A Volvo engineer named Nils Bohlin is widely credited for developing the first three-point seat belt for a production automobile with the 1959 Volvo PV544. Though two Americans filed a patent in 1951 by for a “combination shoulder and lap safety belt,” it was designed for aircraft. Bohlin subsequently improved the design for use in mass-produced passenger cars. Volvo waived its patent rights on the seat belt design so other automakers could use it without having to pay a royalty and help promote safer cars industrywide. Volvo contends that since its inception, three-point belts have prevented more than 1 million highway deaths across the globe. While they were initially exclusive to front seats, three-point belts also now are fitted into rear seating positions.
Volvo developed the rear-facing child seat in 1972. The company says its design was inspired by early images of astronauts lying on their backs during takeoff to help mitigate launch forces. A rear-facing child seat supports a child’s head, neck and spine, and helps reduce stress to the neck and spinal cord in a crash. They’re generally recommended from birth to age 2. In addition, Volvo created the child booster seat in 1976 for older children. It began integrating boosters into a vehicle’s rear seats in 1990.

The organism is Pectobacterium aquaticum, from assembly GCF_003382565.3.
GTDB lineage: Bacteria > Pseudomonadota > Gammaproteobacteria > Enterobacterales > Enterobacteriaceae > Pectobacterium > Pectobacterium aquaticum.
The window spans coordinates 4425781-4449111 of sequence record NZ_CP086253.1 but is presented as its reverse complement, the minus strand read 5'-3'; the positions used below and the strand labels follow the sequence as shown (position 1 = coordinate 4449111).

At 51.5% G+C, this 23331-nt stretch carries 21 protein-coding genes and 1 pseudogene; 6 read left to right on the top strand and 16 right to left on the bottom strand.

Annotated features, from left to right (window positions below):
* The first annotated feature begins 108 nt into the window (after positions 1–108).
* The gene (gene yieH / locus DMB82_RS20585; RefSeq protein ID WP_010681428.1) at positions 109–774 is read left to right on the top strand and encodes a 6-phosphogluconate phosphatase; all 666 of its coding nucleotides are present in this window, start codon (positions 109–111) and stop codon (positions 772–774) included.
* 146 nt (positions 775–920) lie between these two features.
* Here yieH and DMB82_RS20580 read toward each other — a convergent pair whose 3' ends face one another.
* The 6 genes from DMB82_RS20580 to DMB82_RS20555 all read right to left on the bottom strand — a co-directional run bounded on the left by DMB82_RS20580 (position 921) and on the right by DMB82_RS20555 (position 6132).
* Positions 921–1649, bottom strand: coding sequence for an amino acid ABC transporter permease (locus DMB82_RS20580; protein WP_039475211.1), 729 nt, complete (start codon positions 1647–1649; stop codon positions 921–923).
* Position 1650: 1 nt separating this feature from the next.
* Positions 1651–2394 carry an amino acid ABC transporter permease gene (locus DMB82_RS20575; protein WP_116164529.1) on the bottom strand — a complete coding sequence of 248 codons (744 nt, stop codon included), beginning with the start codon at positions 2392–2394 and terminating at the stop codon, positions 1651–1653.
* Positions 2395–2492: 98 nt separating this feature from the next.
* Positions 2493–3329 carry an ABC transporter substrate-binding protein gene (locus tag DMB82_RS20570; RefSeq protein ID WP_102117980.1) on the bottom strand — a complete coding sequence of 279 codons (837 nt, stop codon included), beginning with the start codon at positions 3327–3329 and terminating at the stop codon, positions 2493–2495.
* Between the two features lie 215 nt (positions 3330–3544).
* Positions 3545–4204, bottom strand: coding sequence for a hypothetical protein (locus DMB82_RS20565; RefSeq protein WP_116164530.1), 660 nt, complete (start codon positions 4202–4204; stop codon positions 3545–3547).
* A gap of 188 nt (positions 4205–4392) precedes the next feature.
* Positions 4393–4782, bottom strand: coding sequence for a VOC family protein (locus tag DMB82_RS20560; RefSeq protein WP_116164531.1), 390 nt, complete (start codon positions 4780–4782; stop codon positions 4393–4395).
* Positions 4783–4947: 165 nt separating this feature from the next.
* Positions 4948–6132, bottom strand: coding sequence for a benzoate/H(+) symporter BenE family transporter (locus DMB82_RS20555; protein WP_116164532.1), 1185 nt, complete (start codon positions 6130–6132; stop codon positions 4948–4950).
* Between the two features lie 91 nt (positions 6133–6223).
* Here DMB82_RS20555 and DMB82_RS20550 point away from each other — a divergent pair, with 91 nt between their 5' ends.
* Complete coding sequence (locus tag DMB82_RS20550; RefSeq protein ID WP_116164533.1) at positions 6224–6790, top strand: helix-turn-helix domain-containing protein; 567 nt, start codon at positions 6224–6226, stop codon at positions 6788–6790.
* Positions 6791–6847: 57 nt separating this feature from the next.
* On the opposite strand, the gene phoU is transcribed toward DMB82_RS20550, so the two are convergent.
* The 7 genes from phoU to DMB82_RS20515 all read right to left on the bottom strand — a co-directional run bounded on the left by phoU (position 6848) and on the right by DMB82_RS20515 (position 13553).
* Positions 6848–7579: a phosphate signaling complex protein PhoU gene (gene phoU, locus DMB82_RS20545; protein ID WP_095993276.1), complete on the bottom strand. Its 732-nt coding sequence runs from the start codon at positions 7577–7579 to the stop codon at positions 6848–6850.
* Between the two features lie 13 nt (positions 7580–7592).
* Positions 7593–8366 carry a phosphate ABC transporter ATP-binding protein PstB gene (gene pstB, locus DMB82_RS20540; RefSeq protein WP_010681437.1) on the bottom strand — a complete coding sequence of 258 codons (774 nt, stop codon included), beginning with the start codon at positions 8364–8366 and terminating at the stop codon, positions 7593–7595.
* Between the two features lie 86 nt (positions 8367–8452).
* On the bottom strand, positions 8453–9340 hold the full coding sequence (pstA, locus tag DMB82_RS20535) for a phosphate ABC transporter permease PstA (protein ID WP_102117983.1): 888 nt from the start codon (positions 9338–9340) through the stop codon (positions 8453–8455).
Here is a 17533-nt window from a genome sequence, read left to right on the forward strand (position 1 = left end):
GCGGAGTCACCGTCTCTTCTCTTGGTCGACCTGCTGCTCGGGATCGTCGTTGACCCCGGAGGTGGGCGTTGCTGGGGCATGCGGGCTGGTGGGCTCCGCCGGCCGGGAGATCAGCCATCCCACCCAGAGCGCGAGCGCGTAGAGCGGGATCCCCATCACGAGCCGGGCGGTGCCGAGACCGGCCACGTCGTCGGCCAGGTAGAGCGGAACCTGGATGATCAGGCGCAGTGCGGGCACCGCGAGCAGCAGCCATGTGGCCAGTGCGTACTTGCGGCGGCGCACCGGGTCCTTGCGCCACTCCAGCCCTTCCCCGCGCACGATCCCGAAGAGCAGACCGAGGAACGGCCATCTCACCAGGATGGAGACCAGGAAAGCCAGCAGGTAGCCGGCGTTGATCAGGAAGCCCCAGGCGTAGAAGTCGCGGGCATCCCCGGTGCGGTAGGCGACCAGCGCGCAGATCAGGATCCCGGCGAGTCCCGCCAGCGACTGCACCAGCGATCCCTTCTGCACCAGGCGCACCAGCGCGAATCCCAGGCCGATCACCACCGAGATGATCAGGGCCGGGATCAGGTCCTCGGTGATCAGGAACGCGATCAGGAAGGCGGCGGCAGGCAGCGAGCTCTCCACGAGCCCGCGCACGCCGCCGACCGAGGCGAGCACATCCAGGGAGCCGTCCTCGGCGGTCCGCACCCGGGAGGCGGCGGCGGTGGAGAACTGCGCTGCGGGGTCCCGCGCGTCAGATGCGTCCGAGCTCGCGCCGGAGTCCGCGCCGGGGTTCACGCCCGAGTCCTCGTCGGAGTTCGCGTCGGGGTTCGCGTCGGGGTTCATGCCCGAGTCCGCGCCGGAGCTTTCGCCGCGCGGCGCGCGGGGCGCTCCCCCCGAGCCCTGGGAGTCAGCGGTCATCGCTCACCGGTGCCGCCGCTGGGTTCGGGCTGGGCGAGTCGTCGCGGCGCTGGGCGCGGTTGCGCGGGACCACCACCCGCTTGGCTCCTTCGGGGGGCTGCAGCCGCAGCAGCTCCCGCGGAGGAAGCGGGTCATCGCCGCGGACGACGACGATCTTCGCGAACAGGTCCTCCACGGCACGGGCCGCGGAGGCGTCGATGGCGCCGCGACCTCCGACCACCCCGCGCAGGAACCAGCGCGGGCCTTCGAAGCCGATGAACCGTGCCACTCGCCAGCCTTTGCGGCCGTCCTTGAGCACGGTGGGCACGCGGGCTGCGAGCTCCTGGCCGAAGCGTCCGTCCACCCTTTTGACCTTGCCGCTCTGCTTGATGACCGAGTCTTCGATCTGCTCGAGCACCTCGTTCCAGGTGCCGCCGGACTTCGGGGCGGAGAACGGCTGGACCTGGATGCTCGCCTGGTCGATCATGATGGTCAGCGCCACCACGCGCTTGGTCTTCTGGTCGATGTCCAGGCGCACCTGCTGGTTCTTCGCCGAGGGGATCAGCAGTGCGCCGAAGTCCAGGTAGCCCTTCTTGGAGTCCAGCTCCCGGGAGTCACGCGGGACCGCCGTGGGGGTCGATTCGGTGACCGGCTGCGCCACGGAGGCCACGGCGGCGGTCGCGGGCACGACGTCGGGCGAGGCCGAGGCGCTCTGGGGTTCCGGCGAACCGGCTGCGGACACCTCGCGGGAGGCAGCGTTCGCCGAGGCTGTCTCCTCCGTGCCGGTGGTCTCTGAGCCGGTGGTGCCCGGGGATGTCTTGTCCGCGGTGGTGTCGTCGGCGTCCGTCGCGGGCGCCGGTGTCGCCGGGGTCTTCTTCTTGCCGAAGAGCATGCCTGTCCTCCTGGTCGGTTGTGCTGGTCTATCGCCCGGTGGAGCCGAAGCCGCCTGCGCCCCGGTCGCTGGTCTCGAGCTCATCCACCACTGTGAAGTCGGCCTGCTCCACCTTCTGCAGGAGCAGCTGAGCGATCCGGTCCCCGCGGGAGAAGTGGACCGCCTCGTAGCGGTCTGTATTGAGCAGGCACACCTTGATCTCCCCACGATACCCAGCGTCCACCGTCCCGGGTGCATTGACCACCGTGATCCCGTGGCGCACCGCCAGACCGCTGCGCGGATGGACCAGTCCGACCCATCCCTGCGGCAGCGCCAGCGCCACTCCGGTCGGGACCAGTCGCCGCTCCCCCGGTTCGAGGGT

The company introduced the first Whiplash Protection System in 1998. Whiplash injuries are among the most common of all traffic injuries. The system is designed so that the entire backrest helps to provide uniform support and reduce head motion relative to the rest of the body. This helps protect front-seat riders’ necks in the event of a rear impact and is claimed to reduce the possibility of long-term medical problems by half.
Volvo pioneered the use of side-impact protection as early as 1991 with its Side Impact Protection System. This combines a strong structure and energy-absorbing materials on the inside of a vehicle with a sturdy cross member in the floor and reinforced seats. The automaker went a step further in this regard with the first side-impact airbags in 1994. They’re designed to deploy from within the seats on the driver and front passenger’s side if another vehicle crashes into the car from the side. It followed that advancement with yet another in 1988, the inflatable side curtain. This is a tubular airbag that’s concealed in the headliner and stretches across the length of the vehicle to protect outboard riders’ heads. It inflates in just 25 thousandths of a second upon a side impact to absorb 75 percent of the energy generated when the head is thrown sideways.